Pupils also have a role to play. "Encourage them to be alert and vigilant without instilling fear," Eileen says.
She cites Newton school, the primary that opened last August on the north side of town and where her son Jack is now a pupil alongside 250 others. Gwen Mayor was due to transfer to Newton, as were other Dunblane teachers. (Eileen herself was expecting to add it to the list of schools she taught in.) A state-of-the art building, the school easily satisfies all the rules on security. In fact no adult can progress beyond the reception area without a door being opened by a member of staff. "It sounds cumbersome but it's amazing how simple and easy it is," Eileen says. "It means that, whoever is visiting, the school can carry on undisturbed and no one is left wandering about."
She believes all schools should take a common-sense approach to risk assessment and be guided by the concept of prevention. "A CCTV camera in the Dunblane gym would not have stopped the gunman, but if you're trying to combat vandalism it might just do the job." Schools should anticipate the worst: "After all, we never thought it would happen to us but it did."
Sitting in her busy household - the kitchen is full of children, the doorbell rings and Jack must go for his haircut; "It has got a bit hectic lately" - Eileen Harrild keeps a calm, easy way about her and reads the last item on her list: as a teacher, she wants to urge all adults to be more vigilant about the images of violence that children play with and see. "In Dunblane you won't find a single toy gun, and we find it repulsive now to see a child playing with a gun. We have been educated through experience about the toys we allow our children to play with. But we do know that lots of children watch television and videos on their own and they see things that are harmful."
She says she's learned a lot from her own children who, in their desire to protect her, switch the television to another channel if there is any gratuitous violence involving guns. "If people really knew, if they'd ever seen what happens when you're shot, they would not make fiction out of it. It is just so unreal. Some of those children in the gym, their tiny bodies, were shot seven times, at point-blank range, with bullets that mushroomed on impact to cause maximum damage."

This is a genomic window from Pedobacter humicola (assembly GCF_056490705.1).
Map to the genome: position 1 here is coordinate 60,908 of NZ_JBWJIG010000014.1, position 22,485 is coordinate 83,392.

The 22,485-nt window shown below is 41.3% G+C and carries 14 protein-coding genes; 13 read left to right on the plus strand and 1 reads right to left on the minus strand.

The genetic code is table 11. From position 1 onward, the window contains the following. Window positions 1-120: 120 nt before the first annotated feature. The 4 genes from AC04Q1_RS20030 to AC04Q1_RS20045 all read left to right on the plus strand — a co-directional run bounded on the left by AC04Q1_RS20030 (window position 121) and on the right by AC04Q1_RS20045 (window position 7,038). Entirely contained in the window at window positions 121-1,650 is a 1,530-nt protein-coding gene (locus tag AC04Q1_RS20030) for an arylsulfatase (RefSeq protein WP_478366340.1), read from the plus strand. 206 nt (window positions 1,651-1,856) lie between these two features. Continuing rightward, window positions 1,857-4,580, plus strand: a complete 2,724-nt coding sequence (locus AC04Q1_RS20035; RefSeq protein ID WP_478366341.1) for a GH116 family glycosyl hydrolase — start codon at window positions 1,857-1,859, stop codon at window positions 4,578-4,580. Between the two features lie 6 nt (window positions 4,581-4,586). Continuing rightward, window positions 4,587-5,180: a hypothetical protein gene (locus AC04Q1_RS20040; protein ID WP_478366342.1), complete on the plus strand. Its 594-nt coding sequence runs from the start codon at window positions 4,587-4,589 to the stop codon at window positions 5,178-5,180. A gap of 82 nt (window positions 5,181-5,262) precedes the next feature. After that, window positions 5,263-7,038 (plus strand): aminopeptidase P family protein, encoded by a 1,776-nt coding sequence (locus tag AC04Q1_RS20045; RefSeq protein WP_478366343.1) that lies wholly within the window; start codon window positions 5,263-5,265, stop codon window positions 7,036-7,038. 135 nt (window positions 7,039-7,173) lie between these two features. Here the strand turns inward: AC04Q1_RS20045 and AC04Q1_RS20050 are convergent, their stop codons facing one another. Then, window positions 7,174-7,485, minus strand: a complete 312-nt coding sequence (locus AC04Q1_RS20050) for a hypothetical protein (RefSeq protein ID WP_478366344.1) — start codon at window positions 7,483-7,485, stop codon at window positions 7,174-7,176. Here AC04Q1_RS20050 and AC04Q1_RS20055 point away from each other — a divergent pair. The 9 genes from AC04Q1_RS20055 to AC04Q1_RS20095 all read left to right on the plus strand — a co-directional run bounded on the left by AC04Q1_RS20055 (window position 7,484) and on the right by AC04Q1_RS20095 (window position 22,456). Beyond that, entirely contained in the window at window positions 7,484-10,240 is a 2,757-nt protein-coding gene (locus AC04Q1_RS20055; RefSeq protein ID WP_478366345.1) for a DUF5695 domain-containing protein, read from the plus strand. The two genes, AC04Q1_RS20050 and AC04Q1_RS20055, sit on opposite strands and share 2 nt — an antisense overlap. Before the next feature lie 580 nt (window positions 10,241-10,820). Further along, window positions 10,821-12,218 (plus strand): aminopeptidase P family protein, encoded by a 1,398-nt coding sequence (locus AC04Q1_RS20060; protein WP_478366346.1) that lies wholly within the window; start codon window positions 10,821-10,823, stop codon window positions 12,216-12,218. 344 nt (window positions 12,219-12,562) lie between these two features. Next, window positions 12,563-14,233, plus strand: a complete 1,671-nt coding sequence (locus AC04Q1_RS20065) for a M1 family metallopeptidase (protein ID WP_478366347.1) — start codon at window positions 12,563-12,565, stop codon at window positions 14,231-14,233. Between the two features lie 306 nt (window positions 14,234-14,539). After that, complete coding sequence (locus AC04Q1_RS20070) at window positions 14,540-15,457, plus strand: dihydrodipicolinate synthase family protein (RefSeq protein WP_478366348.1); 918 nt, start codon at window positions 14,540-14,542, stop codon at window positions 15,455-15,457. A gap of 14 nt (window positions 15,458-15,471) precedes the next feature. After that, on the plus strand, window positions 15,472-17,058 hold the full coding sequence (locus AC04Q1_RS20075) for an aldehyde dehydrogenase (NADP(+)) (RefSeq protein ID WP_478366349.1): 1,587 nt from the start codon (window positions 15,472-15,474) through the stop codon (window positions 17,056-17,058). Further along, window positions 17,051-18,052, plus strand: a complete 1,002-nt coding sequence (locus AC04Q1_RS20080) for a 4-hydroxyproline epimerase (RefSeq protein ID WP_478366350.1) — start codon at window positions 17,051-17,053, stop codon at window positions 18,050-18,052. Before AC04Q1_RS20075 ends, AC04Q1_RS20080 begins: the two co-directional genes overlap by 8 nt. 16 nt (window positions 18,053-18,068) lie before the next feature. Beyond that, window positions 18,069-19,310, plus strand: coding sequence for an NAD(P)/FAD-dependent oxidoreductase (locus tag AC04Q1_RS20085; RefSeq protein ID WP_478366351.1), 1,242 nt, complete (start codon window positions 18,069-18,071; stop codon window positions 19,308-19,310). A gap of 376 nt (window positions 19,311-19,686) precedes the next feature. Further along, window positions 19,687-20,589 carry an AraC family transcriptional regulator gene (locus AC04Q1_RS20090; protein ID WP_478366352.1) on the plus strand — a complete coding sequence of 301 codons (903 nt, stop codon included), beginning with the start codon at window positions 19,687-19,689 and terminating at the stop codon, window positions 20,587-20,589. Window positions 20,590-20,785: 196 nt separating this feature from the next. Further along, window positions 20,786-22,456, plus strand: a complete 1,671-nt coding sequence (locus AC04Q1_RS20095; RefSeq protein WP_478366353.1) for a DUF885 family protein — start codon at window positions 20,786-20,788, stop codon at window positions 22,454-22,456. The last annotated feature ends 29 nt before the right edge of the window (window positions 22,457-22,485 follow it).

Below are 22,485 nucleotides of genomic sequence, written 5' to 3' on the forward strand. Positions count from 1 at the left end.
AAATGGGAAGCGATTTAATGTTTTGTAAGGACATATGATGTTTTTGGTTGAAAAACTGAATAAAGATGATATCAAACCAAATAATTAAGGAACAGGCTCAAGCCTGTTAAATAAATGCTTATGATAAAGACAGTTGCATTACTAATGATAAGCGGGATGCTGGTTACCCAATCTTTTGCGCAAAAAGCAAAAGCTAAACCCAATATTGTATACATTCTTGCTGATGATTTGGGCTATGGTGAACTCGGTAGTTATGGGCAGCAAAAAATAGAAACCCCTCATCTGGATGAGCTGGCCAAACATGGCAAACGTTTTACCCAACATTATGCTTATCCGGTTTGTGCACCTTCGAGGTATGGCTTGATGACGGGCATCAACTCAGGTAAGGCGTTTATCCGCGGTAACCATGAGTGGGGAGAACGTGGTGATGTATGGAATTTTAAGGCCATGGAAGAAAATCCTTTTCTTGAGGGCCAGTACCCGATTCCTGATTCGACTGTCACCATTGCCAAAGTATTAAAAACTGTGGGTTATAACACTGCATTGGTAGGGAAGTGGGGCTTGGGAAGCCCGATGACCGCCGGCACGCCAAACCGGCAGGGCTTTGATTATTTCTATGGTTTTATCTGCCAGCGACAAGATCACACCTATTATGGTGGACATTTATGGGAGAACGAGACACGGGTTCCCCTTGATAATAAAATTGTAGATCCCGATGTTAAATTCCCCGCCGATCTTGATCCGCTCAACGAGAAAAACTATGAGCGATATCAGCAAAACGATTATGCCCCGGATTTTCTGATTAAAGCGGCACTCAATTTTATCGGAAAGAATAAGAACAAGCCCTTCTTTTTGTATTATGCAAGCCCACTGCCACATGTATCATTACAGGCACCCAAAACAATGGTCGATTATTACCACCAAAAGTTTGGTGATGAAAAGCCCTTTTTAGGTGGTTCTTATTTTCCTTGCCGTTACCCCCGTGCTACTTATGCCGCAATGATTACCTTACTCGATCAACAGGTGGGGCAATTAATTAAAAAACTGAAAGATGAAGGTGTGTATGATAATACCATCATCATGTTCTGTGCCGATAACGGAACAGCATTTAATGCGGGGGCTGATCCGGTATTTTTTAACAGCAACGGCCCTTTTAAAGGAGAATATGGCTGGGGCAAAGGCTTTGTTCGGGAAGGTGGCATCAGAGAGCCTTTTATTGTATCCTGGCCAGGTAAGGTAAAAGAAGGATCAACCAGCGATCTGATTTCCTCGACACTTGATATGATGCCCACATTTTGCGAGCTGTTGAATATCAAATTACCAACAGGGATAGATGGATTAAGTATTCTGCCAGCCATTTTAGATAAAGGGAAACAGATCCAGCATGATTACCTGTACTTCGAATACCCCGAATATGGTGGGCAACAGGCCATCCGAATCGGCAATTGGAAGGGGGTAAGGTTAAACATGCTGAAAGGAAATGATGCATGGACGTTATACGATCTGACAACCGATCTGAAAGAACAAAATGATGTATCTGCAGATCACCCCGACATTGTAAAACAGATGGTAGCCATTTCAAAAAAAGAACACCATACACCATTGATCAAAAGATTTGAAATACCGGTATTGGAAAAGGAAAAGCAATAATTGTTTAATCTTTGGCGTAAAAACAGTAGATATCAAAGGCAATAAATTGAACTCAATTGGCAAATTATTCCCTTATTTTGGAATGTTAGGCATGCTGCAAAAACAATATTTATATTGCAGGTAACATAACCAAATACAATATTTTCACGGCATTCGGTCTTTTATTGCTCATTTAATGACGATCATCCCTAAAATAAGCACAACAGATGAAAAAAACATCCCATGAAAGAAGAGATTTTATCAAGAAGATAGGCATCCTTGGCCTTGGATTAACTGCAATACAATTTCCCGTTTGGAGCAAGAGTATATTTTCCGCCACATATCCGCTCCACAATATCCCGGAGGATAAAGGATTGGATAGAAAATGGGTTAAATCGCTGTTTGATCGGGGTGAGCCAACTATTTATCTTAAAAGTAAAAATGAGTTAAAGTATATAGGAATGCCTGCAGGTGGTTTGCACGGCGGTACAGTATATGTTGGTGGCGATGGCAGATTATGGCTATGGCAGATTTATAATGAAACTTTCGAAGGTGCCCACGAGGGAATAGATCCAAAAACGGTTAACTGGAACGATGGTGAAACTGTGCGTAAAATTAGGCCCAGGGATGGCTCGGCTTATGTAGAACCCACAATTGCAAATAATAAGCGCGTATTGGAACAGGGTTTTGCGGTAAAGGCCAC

Vigilance by adults, she says, "is all part of being responsible for the next generation". Healthy children are very resilient, and hers are no different. "Of course they had a terrible shock. My elder boys were at the high school when they heard that two adults had been shot in the primary gym, so naturally they thought of me. Jack and Jennifer were too frightened to ask. Yes, they've been through a lot, but they're very honest and they keep my feet on the ground."
She is still on sick leave, but has visited all nine schools where she worked. "They're so supportive. One day a bold little boy rushed up and said, 'Show me where you were shot. Were you shot in the head?' I was a bit taken aback but I loved him to bits for his honesty. Adults tend to beat about the bush a bit more."
As her health returns Eileen can get on with jobs at home. She goes swimming three times a week - "I've missed exercise so much" - and has joined a local gym again. "Let's say I exercise the lower half of my body," she says with a laugh. And yes, she does intend to return to teaching one day. "Of course I'll go back; this was just a little blip. Well, a big blip, actually."